Does the Stock Market Harm Investment Incentives?

58 Pages Posted: 19 Jul 2010

See all articles by John Asker

John Asker

UCLA

Joan Farre-Mensa

Northeastern University, D'Amore-McKim School of Business

Alexander Ljungqvist

New York University (NYU) - Department of Finance; National Bureau of Economic Research (NBER); Centre for Economic Policy Research (CEPR); European Corporate Governance Institute (ECGI); Research Institute of Industrial Economics (IFN)

Multiple version iconThere are 2 versions of this paper

Date Written: June 2010

Abstract

We examine whether stock market-listed firms in the U.S. invest suboptimally due to agency costs resulting from separation of ownership and control. We derive testable predictions to distinguish between underinvestment due to rational “short-termism” and overinvestment due to “empire building.” Empirical identification relies on a proxy for optimal investment derived from a rich new data source on unlisted U.S. firms. Listed firms invest less and are less responsive to changes in investment opportunities compared to matched unlisted firms, especially in industries in which stock prices are particularly sensitive to current profits. Listed firms also tend to smooth their earnings growth and dividends and are reluctant to report negative earnings. These findings are consistent with short-termism and contrary to what one would expect if empire-building were the dominant agency problem in the stock market. Our results suggest that the stock market harms investment incentives, at least for the fast-growing companies in our sample.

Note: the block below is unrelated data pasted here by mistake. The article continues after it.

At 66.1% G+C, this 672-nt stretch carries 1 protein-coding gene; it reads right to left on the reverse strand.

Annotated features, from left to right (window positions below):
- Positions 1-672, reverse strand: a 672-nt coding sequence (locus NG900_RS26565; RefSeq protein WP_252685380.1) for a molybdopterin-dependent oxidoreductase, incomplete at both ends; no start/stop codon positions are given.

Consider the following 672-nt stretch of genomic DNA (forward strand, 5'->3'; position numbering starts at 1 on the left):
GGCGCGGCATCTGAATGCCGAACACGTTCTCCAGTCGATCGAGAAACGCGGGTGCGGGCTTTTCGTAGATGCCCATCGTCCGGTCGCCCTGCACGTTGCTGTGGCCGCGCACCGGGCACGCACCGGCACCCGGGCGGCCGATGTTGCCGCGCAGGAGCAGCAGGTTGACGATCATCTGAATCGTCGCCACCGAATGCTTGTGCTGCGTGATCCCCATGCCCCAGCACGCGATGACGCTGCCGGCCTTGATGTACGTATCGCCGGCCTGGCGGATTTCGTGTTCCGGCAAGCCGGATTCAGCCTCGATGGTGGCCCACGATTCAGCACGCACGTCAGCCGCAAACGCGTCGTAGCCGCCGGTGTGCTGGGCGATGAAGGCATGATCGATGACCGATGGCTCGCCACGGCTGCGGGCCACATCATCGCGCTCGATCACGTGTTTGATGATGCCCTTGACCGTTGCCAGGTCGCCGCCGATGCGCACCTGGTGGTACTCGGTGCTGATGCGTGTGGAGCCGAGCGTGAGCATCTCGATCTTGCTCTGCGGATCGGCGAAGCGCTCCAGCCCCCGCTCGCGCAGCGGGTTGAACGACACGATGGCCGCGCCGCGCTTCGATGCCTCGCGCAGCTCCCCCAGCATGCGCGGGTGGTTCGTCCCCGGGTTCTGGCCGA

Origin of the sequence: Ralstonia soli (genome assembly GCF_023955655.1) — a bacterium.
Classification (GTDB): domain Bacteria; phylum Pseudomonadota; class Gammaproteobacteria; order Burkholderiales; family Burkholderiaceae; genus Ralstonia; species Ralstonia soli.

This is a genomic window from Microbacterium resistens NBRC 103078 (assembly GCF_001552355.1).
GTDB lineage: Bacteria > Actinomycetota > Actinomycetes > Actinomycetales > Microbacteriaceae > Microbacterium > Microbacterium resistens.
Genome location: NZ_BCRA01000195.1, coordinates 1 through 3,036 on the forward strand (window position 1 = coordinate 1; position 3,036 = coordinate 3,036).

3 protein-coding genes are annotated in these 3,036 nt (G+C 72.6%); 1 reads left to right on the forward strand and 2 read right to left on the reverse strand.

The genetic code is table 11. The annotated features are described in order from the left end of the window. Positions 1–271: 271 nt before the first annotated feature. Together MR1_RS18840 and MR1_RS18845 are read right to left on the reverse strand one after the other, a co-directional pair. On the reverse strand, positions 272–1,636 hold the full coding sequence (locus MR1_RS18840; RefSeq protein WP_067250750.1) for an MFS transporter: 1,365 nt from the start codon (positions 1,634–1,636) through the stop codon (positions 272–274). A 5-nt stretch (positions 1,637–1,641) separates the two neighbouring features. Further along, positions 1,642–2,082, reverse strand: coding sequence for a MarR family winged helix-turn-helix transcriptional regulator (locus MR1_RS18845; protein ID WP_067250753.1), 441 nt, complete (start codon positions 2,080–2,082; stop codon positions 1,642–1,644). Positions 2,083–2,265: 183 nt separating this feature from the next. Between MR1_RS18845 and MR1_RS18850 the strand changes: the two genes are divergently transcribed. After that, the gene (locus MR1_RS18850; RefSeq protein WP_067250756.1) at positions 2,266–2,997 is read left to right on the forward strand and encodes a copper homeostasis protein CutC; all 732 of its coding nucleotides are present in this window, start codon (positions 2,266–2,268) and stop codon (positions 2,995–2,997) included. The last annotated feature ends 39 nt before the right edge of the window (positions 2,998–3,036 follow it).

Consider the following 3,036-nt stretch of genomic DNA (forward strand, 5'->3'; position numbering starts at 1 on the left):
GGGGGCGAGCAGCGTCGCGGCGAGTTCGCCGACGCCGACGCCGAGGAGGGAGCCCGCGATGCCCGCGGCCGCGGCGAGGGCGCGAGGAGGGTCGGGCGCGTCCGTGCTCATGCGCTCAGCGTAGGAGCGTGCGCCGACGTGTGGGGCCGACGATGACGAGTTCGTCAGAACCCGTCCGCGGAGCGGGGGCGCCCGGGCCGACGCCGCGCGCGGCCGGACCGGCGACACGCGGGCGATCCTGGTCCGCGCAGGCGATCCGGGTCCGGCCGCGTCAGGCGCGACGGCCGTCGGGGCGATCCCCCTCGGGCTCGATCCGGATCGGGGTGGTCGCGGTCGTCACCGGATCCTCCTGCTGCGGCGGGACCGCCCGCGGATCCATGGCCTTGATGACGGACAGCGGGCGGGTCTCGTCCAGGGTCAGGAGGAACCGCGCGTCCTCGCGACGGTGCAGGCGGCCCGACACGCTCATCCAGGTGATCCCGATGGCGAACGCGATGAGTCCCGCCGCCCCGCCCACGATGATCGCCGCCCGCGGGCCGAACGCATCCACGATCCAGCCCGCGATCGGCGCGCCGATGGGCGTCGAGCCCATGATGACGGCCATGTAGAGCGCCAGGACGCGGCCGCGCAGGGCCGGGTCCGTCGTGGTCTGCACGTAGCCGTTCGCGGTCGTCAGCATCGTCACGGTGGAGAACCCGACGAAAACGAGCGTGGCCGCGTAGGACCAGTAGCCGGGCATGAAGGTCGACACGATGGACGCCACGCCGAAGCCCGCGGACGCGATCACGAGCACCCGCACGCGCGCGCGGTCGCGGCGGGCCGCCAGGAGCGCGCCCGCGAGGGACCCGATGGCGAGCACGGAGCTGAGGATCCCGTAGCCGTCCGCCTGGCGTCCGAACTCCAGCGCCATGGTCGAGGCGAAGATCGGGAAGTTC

Keywords: Agency problems, Corporate investment, Empire building, IPOs, Managerial incentives, Managerial myopia, Private companies, Short-termism

JEL Classification: D21, G31, G32, G34

Suggested Citation

Asker, John William and Farre-Mensa, Joan and Ljungqvist, Alexander, Does the Stock Market Harm Investment Incentives? (June 2010). CEPR Discussion Paper No. DP7857. Available at SSRN: https://ssrn.com/abstract=1640379

John William Asker (Contact Author)

UCLA ( email )

8283 Bunche Hall
Los Angeles, CA 90095-1477
United States

Joan Farre-Mensa

Northeastern University, D'Amore-McKim School of Business ( email )

Boston, MA 02115
United States

Alexander Ljungqvist

New York University (NYU) - Department of Finance ( email )

Stern School of Business
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United States
212-998-0304 (Phone)
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HOME PAGE: http://pages.stern.nyu.edu/~aljungqv

National Bureau of Economic Research (NBER) ( email )

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Cambridge, MA 02138
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Centre for Economic Policy Research (CEPR)

London
United Kingdom

European Corporate Governance Institute (ECGI)

c/o ECARES ULB CP 114
B-1050 Brussels
Belgium

Research Institute of Industrial Economics (IFN) ( email )

Box 55665
Grevgatan 34, 2nd floor
Stockholm, SE-102 15
Sweden

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